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Bestworst lesson

Best: Jamie had always been small, the runt of the litter. In school he was the victim of jokes, the bullies' slave, the last boy picked for the football team. In drama nobody actually chose to work with him; Splodge was his inevitable partner, Hardy to his Laurel.

We had discussed child labour in Victorian England. The task was to create a mime of two chimney sweeps gingerly climbing along, using body language to convey the appalling conditions. Twin vertical spotlights in a darkened studio created the chimney.

Splodge understood his job perfectly. He was the immovable base. Jamie began to ascend, using Splodge like a climbing frame, his body twisting and contorting.

With knotted muscles he hauled his partner after him, ever higher through the intricate bends of the brickwork, although they never actually rose above the studio floor.

The class was engrossed. Through Jamie's climb they relived the terror, the struggle and the pain. His desperation to succeed was the story of his life.

Only the small and the insignificant, shrugging off the bruises and grazes, could truly know the abuse. And the class recognised this.

With a final burst of energy Jamie hauled himself on to Splodge's shoulders, raised his arms into the cone of white light as if reaching for heaven and, eyes closed, basked in the glow of succeeding.

There was a second of silence. Then the class roared

Worst: The final year of school can stretch out forever to those who, in reality, have little chance of getting five GCSEs grade A to C.

Worthy-minded educationists may see it as a year to equip those of low academic aspiration with skills for life; for the pupils in question it feels more like a punishment, held back from the delights of a wage packet.

In practice there was little prospect of a job in this Nottinghamshire ex-mining village, but that did not reduce the pupils'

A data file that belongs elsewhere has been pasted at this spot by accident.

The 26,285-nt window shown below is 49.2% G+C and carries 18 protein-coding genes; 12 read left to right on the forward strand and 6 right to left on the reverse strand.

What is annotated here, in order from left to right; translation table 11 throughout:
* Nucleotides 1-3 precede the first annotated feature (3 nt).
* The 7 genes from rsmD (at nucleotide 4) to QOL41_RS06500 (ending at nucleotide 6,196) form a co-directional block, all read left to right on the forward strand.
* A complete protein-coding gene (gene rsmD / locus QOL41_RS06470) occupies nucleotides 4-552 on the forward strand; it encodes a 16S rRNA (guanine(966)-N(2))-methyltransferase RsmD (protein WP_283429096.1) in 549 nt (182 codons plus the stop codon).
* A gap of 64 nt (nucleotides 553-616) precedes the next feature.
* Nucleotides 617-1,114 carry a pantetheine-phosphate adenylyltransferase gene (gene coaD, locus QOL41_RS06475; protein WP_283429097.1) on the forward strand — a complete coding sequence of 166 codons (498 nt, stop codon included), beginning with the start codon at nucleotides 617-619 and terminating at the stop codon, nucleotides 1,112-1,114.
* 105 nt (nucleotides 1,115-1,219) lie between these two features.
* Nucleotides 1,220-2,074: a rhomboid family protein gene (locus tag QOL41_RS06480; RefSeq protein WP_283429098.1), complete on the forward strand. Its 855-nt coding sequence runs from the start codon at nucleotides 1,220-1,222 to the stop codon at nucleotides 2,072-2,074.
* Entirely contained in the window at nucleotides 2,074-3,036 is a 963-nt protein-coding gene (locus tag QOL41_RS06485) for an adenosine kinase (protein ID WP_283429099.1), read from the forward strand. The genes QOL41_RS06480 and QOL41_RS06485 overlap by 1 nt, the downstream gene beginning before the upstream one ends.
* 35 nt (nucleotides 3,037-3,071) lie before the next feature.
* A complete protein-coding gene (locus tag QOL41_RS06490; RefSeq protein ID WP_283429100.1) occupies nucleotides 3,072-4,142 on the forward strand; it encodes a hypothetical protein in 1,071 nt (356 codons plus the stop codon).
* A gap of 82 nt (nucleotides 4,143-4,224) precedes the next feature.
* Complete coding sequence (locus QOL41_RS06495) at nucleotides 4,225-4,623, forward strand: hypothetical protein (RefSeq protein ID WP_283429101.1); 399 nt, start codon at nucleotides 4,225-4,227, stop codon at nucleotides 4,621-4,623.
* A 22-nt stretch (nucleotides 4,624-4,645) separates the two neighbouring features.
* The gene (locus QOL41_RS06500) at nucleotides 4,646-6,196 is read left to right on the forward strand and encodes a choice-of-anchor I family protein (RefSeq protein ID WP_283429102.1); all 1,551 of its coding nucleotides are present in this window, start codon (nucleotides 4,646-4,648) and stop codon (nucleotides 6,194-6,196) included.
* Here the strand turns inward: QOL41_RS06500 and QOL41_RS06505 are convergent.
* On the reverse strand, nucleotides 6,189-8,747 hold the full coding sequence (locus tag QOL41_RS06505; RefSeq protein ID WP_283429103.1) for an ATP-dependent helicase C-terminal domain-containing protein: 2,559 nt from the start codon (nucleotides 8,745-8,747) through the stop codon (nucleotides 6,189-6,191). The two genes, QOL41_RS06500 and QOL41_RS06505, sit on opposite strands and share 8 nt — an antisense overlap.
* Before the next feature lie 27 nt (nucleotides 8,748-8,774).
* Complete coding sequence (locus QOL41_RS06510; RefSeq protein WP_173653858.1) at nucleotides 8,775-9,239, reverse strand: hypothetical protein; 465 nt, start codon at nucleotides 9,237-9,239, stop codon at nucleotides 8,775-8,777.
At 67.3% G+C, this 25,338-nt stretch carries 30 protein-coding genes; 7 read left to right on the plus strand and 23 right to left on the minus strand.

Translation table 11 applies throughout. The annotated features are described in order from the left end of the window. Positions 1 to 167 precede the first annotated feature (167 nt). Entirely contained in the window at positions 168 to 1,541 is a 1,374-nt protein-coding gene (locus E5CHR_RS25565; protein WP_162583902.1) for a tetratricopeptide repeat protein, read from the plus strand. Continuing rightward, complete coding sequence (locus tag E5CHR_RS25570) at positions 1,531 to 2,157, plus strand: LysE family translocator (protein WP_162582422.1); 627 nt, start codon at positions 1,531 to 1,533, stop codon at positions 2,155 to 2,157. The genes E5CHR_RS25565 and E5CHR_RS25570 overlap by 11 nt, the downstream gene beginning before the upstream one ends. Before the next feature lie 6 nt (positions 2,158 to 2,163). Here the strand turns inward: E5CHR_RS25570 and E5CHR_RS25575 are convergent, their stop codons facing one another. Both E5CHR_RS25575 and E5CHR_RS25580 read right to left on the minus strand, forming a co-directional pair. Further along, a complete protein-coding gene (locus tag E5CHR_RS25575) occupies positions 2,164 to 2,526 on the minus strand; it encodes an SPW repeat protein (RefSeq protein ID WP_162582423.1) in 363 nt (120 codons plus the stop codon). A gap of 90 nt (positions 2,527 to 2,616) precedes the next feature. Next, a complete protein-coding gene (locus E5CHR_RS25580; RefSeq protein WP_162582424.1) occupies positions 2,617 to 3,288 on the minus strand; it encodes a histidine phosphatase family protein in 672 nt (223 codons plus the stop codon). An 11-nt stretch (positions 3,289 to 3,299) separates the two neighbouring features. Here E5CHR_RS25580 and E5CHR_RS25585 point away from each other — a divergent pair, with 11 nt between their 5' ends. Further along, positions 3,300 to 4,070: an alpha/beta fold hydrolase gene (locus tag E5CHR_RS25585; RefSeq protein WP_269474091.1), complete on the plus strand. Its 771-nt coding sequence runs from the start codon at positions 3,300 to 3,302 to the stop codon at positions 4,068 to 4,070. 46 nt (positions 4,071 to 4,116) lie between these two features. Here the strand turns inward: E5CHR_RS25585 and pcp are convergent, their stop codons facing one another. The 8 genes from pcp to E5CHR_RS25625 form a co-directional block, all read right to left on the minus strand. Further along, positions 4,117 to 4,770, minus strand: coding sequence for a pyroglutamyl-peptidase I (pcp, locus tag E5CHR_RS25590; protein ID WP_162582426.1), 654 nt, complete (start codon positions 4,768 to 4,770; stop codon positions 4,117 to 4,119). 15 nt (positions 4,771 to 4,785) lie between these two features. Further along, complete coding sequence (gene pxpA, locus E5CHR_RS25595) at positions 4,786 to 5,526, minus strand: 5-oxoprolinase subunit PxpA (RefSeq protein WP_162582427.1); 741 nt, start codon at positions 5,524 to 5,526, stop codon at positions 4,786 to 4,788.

resentment.

Full of naive enthusiasm as a new teacher for the challenge of teaching the Year 11 bottom set, I turned for inspiration to Alan Sillitoe, a local lad and a rebel himself.

Reading his stories to the class I saw them connect with the locations he used. The parish church at the edge of the village was chosen as the setting for a ghost story they would write. Spontaneity resulted in me finding myself, 20 minutes later, standing among the stained glass and polished wood of the unlocked church with a group of teenagers.

All went well, with imaginative suggestions for bizarre and supernatural events. Then the bells began. Not the smooth peal of the hour. This was a loud, discordant clanging soon joined by the malicious, gleeful laughter of those teenagers as they ran, leaving me red-faced and appalled in the centre of the nave.

I never discovered who it was, but I have my suspicions.

The unofficial peal was soon forgotten and thankfully the finger of suspicion never pointed beyond unruly youths. I learned my lesson, at least Brian Radcliffe is a teacher in Derbyshire

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